Set in the late 1800s, a pathologist John McBride (Boyd Holbrook) has been sent to a distant village that has been terrorized by a wild animal, resulting in numerous deaths. He has been sent there to find a missing child; whom the parents (Alistair Petrie and Mary Reilly) presume with utter conviction that he is still alive. During the ongoing investigation, McBride discovers the dark past of the village that may have something to do with these attacks; something that may border on something far more personal and haunting than one would expect.
Fashion photographer turned director Sean Ellis has returned to the horror genre after The Broken for his latest effort Eight for Silver, a solid genre effort that manages to spit-shine a new sheen on the werewolf mythology. It is a bit of a shame that the film could have excelled to something more as its flaws prevent it from doing so.
Much like The Broken, Ellis cherry-picks his horror influences; mainly delving into Hammer horror films like The Curse of the Werewolf or plastic reality ‘80s horror A Nightmare on Elm Street and The Thing. The difference however is that in Eight for Silver, Ellis has figured out the difference between derivative and homage.
His fashioning of horror tropes (with loving reverence and without the cringe) with his skilful directorial eye (he is also credited as cinematographer) pay off handsomely; lending to some legitimately horrifying sequences including a sequence where a bunch of children frolic around a scarecrow and a sequence where McBride and his collaborators examine a corpse that recalls the best of body horror.
It helps that the actors sell the drama here, with Holbrook finally having a leading role on film that he can sink his teeth into. With an understated nature, an inner conflict of cynicism and hope and a convincing British accent, Holbrook does a damn good job as McBride. But the heart of the film belongs to Mary Reilly. Playing the mother of the missing child, Isabelle Laurent, Reilly lends a quiet dignity to the role that makes her inner anguish deeply felt; particularly when her role becomes more prominent in the third act.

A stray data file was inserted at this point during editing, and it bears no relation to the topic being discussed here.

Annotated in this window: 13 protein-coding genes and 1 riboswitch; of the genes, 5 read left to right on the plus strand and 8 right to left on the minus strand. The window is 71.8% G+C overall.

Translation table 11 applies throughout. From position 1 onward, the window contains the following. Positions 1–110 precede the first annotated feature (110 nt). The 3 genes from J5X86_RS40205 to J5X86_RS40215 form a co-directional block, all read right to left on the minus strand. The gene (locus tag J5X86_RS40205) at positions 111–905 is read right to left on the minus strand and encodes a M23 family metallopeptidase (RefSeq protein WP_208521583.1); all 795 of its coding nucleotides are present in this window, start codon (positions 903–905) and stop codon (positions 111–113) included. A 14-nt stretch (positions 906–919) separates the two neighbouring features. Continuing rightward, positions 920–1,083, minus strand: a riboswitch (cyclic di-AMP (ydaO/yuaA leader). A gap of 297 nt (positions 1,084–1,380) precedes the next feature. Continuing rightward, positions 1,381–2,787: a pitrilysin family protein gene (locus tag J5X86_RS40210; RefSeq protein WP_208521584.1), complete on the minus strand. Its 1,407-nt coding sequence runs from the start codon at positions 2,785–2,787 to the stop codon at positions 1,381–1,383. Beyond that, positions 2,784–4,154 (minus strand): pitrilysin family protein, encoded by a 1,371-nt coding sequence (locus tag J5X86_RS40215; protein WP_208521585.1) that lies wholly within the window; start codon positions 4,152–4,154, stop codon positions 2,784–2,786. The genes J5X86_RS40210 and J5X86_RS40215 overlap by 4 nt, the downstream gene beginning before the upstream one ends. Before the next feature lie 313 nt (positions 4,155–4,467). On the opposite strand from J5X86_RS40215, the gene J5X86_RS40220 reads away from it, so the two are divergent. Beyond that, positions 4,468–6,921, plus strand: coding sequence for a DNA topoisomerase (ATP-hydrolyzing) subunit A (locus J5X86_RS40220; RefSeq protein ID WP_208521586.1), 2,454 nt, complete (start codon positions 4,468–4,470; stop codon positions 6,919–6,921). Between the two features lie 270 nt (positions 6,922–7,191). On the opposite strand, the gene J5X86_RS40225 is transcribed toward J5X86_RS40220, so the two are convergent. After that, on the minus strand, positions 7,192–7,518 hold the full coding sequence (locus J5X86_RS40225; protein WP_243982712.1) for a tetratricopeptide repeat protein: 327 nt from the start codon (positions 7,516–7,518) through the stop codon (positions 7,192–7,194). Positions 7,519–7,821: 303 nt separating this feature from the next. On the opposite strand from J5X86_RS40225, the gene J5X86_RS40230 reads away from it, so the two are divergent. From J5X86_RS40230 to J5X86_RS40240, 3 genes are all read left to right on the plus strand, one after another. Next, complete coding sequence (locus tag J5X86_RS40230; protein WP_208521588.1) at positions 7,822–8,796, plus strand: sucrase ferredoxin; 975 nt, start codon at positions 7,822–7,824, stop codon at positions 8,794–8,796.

Unfortunately, there are some nagging flaws that prevent Eight for Silver from being a standout horror genre entry. Firstly, for a filmmaker who is so proficient with visuals, the choice in making the werewolf through CGI is a major creative misstep. The imagery of the werewolf looks so outdated that it takes the audience out of the film. To be fair, Ellis does abide to the “less is more” attempt of showing the creature. But when its presence is fully shown, the suspense is slightly nullified.
Speaking of outdated, there is a horror trope present in the film that provides a nasty aftertaste. The use of the Romani people (or gypsies, as the film refers to them) being the harbinger of doom for the characters comes across as ill-judged and offensive. Now this may have been Ellis trying to comment on something thematic/social that would contribute to the story i.e. colonisation or land disputes. However, the setting of the film is never truly established for that type of intent to work. With characters who are French (who speak English), the use of Irish songs and English accents, it is hard to pin down where the story is set.
Overall, Eight for Silver is a gnarly piece of work that succeeds due to Ellis’ visual eye, the creative subversions of the werewolf mythology, the reverence to classic horror works and the performances from Holbrook and Reilly. Recommended.
THREE AND A HALF STARS (OUT OF FIVE)
Eight for Silver has screened as part of this year’s Sundance Film Festival, which was presented virtually between January 28th and February 3rd, 2021. For more information head to the official Sundance page.